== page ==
Our genomes are scarred by decades of continual assault that leave mutations scattered though our DNA. This is the most comprehensive study thus far of mutations in breast cancers, discovering nine new mutated genes that cause breast cancer, and revealing the full diversity of the driving events that convert normal breast cells into breast cancers.

Professor Stratton said: “The picture is certainly more complicated than we would have wanted, but as with many other things knowledge is our strongest weapon. These comprehensive insights reveal the faulty wiring of the cellular circuit board that causes cells to behave as cancers. Understanding our enemy at this level of detail will allow us to take more rational approaches to therapy, to understand why some cancers respond to drugs and others do not, and direct us to new vulnerabilities to be exploited in new treatments.”


 Media Contact: Wellcome Trust Sanger Institute Media Manager Don Powell on 01223 496 928 or [email protected]. ICR Science Communications Manager Jane Bunce on 0207 153 5106 or after hours 077217 47900.

Notes to editors:

“The landscape of cancer genes and mutational processes in breast cancer by Stephens and Tarpey et al will be published electronically on Nature's website on 16 May DOI: 10.1038/nature11017


The Wellcome Trust Sanger Institute is one of the world's leading genome centres. Through its ability to conduct research at scale, it is able to engage in bold and long-term exploratory projects that are designed to influence and empower medical science globally. Institute research findings, generated through its own research programmes and through its leading role in international consortia, are being used to develop new diagnostics and treatments for human disease.

The Wellcome Trust is a global charitable foundation dedicated to achieving extraordinary improvements in human and animal health. We support the brightest minds in biomedical research and the medical humanities. Our breadth of support includes public engagement, education and the application of research to improve health. We are independent of both political and commercial interests.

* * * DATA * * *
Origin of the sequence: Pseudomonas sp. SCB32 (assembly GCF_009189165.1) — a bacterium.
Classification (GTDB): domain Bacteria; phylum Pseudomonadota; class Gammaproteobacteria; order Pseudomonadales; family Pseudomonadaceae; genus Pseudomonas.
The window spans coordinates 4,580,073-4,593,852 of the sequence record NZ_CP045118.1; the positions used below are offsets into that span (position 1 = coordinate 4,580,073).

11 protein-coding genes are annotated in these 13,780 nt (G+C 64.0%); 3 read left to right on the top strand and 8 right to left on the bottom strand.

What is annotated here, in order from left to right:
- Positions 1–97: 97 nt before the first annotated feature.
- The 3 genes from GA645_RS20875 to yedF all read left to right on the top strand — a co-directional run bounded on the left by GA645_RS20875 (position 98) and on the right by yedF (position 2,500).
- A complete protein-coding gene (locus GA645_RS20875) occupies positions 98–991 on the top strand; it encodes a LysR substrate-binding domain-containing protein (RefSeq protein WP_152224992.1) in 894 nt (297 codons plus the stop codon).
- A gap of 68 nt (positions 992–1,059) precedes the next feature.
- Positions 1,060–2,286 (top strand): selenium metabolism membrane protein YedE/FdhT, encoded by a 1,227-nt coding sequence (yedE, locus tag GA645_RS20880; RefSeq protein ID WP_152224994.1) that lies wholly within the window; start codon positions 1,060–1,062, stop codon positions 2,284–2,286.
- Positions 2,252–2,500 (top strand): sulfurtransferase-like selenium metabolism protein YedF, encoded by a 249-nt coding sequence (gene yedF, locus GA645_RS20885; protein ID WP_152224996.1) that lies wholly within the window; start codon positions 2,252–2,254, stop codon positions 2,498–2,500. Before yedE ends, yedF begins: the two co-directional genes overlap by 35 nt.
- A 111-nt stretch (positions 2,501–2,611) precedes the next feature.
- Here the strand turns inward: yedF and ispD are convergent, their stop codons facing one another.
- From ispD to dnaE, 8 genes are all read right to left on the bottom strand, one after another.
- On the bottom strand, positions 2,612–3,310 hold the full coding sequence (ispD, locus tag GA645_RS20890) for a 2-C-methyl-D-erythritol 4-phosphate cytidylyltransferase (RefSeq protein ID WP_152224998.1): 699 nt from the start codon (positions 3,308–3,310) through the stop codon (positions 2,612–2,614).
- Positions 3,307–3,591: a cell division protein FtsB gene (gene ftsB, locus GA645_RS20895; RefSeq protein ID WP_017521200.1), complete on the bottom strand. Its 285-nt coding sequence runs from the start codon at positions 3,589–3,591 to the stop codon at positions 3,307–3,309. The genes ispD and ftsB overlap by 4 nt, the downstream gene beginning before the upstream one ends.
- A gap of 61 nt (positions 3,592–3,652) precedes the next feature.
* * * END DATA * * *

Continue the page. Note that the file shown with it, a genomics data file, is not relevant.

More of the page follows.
The Institute of Cancer Research (ICR) is one of the world’s most influential cancer research institutes.

Scientists and clinicians at the ICR are working every day to make a real impact on cancer patients’ lives. Through its unique partnership with The Royal Marsden Hospital and ‘bench-to-bedside’ approach, the ICR is able to create and deliver results in a way that other institutions cannot. Together the two organisations are rated in the top four cancer centres globally.

The ICR has an outstanding record of achievement dating back more than 100 years. It provided the first convincing evidence that DNA damage is the basic cause of cancer, laying the foundation for the now universally accepted idea that cancer is a genetic disease. Today it leads the world at isolating cancer-related genes and discovering new targeted drugs for personalised cancer treatment.

As a college of the University of London, the ICR provides postgraduate higher education of international distinction. It has charitable status and relies on support from partner organisations, charities and the general public.

The ICR’s mission is to make the discoveries that defeat cancer. For more information visit

Breakthrough Breast Cancer

Breakthrough Breast Cancer funds ground-breaking research, campaigns for better services and treatments and raises awareness of breast cancer.  Through this work the charity believes passionately that breast cancer can be beaten and the fear of the disease removed for good. Find more information at